"Julie sent Jane a care package...I sent lipstick...it will have been a year since she got arrested..."

The title refers to Jane's episodes of severe mental breakdown as witnessed by her two younger sisters. Fifty pages in, readers will already be thinking, "Oh I have to show this to XYZ," because almost everyone has loved ones affected by a family member's mental illness. The authors feel the guilt, worry, and wear of abuse as they deal with their unpredictable, and sometimes violent, older sibling. The authors describe their difficulties, not just in dealing with Jane, but in coming to terms with their feelings about her. As Taylor tells Hanes, "She has taken us to hell and back and I can't seem to get past it.”

The two most common dilemmas the sisters detail in this dual memoir are setting boundaries for self-preservation without guilt and understanding how best to help Jane. As Taylor puts it, "I was not informed of what behavior to expect or how to deal with Jane. I did not know Jane's hallucinations were real to her." Taylor and Hanes bravely tell readers what they have been through and how they felt about each incident with their sibling. Their candid style is invaluable as there is little professional help available for those who want to help without enabling or allowing abuse. "You need to be at peace. Cut off all communication with her...," one doctor advises Taylor. He explains that with Taylor's own heart issues to deal with, and considering everything, "You are not equipped to deal with her."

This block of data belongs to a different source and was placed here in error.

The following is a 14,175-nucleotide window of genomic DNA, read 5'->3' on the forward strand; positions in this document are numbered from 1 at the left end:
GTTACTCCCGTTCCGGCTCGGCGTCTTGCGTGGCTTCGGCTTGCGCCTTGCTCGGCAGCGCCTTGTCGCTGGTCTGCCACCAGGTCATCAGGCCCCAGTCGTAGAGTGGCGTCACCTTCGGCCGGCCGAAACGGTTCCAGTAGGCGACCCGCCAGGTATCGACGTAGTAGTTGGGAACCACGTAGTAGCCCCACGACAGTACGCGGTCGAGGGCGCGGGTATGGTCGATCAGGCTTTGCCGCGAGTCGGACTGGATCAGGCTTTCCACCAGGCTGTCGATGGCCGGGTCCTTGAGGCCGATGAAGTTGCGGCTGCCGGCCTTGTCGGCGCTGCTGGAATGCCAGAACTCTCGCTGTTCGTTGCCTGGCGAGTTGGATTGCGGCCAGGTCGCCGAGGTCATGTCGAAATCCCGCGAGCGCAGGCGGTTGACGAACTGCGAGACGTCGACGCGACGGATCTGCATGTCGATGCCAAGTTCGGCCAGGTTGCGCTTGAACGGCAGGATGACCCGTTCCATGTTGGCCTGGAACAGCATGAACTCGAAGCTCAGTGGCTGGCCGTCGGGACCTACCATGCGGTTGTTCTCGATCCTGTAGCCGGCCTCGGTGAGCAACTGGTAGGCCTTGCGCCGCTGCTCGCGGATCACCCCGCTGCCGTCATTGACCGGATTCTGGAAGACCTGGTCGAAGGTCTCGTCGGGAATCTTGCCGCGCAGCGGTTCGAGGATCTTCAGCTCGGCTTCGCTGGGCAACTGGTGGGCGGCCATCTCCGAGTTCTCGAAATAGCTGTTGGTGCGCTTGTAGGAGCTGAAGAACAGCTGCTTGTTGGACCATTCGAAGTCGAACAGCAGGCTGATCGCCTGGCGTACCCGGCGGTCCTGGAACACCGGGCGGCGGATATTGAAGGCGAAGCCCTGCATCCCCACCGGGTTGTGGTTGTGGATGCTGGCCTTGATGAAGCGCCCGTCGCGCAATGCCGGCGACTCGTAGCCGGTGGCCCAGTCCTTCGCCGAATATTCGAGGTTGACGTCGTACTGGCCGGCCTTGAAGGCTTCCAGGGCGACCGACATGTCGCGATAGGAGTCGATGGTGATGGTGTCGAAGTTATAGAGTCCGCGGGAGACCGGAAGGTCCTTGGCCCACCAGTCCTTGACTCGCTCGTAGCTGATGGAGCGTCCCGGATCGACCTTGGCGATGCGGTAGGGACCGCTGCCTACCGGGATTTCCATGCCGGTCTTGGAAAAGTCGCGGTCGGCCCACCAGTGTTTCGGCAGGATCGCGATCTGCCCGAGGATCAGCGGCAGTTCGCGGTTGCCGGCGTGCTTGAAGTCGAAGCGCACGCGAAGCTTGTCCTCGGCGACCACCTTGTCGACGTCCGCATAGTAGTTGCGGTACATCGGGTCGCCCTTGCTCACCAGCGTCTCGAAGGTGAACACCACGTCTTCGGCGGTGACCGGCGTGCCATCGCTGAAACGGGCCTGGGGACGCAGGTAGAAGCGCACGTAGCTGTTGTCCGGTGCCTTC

Taylor and Hanes are direct, detailed, and painstakingly honest—requirements for any interesting autobiography. What is most obvious from the sisters' memoir is that there are no easy answers for dealing with mentally imbalanced loved ones. Still, this sometimes painful retelling of the family's struggles is a gift to society because it sheds light on a subject not often discussed.

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